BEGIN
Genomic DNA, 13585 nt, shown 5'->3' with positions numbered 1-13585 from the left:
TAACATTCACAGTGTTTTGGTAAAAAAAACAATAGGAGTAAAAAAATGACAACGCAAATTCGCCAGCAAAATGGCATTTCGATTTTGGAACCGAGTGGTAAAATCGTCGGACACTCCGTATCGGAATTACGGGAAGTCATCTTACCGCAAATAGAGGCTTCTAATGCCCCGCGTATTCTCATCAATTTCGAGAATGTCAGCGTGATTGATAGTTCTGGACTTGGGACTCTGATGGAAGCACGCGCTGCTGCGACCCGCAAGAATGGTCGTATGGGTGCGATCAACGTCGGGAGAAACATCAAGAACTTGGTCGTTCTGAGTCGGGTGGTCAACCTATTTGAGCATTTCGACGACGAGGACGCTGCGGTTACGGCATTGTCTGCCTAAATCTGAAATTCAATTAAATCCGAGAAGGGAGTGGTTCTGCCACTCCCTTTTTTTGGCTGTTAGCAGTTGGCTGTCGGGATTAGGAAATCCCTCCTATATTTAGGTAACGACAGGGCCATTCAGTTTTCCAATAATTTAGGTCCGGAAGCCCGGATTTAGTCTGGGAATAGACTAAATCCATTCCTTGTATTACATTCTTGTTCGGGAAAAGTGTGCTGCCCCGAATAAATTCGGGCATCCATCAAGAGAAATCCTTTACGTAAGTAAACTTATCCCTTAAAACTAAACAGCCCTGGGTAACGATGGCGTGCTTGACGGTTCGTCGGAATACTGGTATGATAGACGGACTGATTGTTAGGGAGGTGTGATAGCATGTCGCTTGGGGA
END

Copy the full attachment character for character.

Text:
Genomic DNA, 13585 nt, shown 5'->3' with positions numbered 1-13585 from the left:
TAACATTCACAGTGTTTTGGTAAAAAAAACAATAGGAGTAAAAAAATGACAACGCAAATTCGCCAGCAAAATGGCATTTCGATTTTGGAACCGAGTGGTAAAATCGTCGGACACTCCGTATCGGAATTACGGGAAGTCATCTTACCGCAAATAGAGGCTTCTAATGCCCCGCGTATTCTCATCAATTTCGAGAATGTCAGCGTGATTGATAGTTCTGGACTTGGGACTCTGATGGAAGCACGCGCTGCTGCGACCCGCAAGAATGGTCGTATGGGTGCGATCAACGTCGGGAGAAACATCAAGAACTTGGTCGTTCTGAGTCGGGTGGTCAACCTATTTGAGCATTTCGACGACGAGGACGCTGCGGTTACGGCATTGTCTGCCTAAATCTGAAATTCAATTAAATCCGAGAAGGGAGTGGTTCTGCCACTCCCTTTTTTTGGCTGTTAGCAGTTGGCTGTCGGGATTAGGAAATCCCTCCTATATTTAGGTAACGACAGGGCCATTCAGTTTTCCAATAATTTAGGTCCGGAAGCCCGGATTTAGTCTGGGAATAGACTAAATCCATTCCTTGTATTACATTCTTGTTCGGGAAAAGTGTGCTGCCCCGAATAAATTCGGGCATCCATCAAGAGAAATCCTTTACGTAAGTAAACTTATCCCTTAAAACTAAACAGCCCTGGGTAACGATGGCGTGCTTGACGGTTCGTCGGAATACTGGTATGATAGACGGACTGATTGTTAGGGAGGTGTGATAGCATGTCGCTTGGGGA